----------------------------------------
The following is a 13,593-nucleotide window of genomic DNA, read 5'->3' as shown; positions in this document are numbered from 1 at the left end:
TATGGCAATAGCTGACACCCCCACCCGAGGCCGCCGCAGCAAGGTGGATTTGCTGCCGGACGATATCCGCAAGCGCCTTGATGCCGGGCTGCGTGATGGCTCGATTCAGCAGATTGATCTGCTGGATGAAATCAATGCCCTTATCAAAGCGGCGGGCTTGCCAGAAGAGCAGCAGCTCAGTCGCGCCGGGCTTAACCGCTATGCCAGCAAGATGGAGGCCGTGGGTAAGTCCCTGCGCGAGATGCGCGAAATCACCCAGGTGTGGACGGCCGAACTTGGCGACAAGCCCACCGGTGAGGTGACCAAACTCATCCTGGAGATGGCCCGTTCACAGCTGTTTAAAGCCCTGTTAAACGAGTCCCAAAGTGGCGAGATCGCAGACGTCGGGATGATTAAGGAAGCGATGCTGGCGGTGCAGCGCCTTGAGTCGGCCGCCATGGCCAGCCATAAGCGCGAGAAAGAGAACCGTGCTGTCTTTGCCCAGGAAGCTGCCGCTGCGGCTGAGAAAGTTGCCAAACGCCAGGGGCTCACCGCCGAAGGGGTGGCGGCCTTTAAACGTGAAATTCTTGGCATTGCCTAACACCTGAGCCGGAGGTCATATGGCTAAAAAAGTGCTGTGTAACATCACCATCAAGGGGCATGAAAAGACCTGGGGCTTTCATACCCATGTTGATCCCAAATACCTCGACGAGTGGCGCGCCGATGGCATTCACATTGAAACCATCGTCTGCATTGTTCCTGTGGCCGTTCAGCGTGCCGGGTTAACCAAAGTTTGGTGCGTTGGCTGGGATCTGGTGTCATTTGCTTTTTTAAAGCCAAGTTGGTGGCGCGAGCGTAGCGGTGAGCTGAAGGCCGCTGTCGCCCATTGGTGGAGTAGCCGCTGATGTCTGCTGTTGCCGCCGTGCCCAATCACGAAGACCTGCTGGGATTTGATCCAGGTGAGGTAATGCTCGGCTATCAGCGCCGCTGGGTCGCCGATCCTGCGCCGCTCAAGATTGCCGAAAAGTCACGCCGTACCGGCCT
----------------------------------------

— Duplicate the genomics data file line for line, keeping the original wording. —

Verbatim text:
The following is a 13,593-nucleotide window of genomic DNA, read 5'->3' as shown; positions in this document are numbered from 1 at the left end:
TATGGCAATAGCTGACACCCCCACCCGAGGCCGCCGCAGCAAGGTGGATTTGCTGCCGGACGATATCCGCAAGCGCCTTGATGCCGGGCTGCGTGATGGCTCGATTCAGCAGATTGATCTGCTGGATGAAATCAATGCCCTTATCAAAGCGGCGGGCTTGCCAGAAGAGCAGCAGCTCAGTCGCGCCGGGCTTAACCGCTATGCCAGCAAGATGGAGGCCGTGGGTAAGTCCCTGCGCGAGATGCGCGAAATCACCCAGGTGTGGACGGCCGAACTTGGCGACAAGCCCACCGGTGAGGTGACCAAACTCATCCTGGAGATGGCCCGTTCACAGCTGTTTAAAGCCCTGTTAAACGAGTCCCAAAGTGGCGAGATCGCAGACGTCGGGATGATTAAGGAAGCGATGCTGGCGGTGCAGCGCCTTGAGTCGGCCGCCATGGCCAGCCATAAGCGCGAGAAAGAGAACCGTGCTGTCTTTGCCCAGGAAGCTGCCGCTGCGGCTGAGAAAGTTGCCAAACGCCAGGGGCTCACCGCCGAAGGGGTGGCGGCCTTTAAACGTGAAATTCTTGGCATTGCCTAACACCTGAGCCGGAGGTCATATGGCTAAAAAAGTGCTGTGTAACATCACCATCAAGGGGCATGAAAAGACCTGGGGCTTTCATACCCATGTTGATCCCAAATACCTCGACGAGTGGCGCGCCGATGGCATTCACATTGAAACCATCGTCTGCATTGTTCCTGTGGCCGTTCAGCGTGCCGGGTTAACCAAAGTTTGGTGCGTTGGCTGGGATCTGGTGTCATTTGCTTTTTTAAAGCCAAGTTGGTGGCGCGAGCGTAGCGGTGAGCTGAAGGCCGCTGTCGCCCATTGGTGGAGTAGCCGCTGATGTCTGCTGTTGCCGCCGTGCCCAATCACGAAGACCTGCTGGGATTTGATCCAGGTGAGGTAATGCTCGGCTATCAGCGCCGCTGGGTCGCCGATCCTGCGCCGCTCAAGATTGCCGAAAAGTCACGCCGTACCGGCCT